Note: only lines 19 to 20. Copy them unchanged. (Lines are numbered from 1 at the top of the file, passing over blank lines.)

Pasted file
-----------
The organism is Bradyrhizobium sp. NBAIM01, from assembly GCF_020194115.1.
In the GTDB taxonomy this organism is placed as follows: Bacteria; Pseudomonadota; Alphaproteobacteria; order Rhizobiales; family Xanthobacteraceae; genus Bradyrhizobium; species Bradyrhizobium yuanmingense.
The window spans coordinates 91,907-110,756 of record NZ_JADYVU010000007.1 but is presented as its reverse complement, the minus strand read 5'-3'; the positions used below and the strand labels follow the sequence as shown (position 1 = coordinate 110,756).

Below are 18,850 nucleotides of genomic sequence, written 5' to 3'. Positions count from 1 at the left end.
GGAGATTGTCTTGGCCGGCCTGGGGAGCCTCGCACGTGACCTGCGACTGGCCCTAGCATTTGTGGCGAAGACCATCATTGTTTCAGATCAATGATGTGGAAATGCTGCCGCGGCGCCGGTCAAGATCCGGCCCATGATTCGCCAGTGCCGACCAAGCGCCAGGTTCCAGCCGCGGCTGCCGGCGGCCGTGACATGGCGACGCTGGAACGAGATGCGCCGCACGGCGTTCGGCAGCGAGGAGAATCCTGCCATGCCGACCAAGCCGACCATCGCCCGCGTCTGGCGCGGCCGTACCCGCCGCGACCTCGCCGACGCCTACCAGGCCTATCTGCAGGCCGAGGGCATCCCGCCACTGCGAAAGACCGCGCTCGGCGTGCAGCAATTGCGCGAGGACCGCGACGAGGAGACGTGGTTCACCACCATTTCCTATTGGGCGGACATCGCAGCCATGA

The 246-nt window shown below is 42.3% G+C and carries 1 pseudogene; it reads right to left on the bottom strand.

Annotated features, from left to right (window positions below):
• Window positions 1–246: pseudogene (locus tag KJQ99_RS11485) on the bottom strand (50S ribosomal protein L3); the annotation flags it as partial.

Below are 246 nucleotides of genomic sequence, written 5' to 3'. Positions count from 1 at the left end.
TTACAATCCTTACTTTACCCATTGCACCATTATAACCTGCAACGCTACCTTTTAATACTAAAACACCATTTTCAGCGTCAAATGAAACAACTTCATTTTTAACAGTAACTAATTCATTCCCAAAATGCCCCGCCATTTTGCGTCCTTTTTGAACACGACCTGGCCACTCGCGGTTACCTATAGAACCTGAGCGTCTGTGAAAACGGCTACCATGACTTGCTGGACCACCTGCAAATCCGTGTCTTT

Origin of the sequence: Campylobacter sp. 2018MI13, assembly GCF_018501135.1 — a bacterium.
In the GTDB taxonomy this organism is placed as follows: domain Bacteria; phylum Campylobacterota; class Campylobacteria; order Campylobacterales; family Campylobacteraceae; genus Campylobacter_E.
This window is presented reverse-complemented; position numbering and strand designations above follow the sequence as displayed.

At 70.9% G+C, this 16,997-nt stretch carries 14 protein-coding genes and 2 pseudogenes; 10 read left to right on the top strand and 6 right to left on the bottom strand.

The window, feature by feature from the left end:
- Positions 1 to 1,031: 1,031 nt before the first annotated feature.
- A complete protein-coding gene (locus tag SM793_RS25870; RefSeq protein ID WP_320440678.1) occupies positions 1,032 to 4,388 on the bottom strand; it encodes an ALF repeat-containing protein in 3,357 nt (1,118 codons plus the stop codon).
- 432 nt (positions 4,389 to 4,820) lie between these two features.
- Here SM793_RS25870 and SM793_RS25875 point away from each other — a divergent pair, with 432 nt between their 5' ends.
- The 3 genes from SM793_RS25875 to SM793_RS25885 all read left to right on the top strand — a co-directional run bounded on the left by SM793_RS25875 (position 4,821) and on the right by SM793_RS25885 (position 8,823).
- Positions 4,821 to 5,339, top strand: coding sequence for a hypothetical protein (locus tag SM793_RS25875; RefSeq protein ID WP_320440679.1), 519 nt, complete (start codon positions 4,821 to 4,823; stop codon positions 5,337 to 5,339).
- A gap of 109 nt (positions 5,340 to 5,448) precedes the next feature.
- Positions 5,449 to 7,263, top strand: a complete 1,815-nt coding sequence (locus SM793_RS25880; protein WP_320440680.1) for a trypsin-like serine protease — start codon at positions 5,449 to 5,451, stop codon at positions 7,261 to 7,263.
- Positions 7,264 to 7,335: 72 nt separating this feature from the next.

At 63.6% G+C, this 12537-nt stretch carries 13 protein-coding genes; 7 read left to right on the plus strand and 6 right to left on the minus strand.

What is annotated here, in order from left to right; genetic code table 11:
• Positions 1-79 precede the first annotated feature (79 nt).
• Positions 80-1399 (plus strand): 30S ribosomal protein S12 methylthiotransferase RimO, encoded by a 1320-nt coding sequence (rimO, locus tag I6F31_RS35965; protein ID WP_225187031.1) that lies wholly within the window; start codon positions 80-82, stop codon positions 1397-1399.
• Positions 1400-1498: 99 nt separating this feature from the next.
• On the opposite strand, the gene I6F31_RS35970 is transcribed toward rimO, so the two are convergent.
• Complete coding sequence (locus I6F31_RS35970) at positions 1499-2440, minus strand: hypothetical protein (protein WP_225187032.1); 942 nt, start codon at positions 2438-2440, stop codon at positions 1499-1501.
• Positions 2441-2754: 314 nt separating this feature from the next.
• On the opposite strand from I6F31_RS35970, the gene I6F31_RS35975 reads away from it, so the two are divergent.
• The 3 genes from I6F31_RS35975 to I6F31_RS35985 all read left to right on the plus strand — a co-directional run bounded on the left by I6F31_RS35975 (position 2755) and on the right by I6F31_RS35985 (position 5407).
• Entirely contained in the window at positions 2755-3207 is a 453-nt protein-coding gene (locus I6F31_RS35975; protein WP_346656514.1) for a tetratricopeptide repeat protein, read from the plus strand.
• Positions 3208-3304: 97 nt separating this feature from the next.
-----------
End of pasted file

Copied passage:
- Here SM793_RS25870 and SM793_RS25875 point away from each other — a divergent pair, with 432 nt between their 5' ends.
- The 3 genes from SM793_RS25875 to SM793_RS25885 all read left to right on the top strand — a co-directional run bounded on the left by SM793_RS25875 (position 4,821) and on the right by SM793_RS25885 (position 8,823).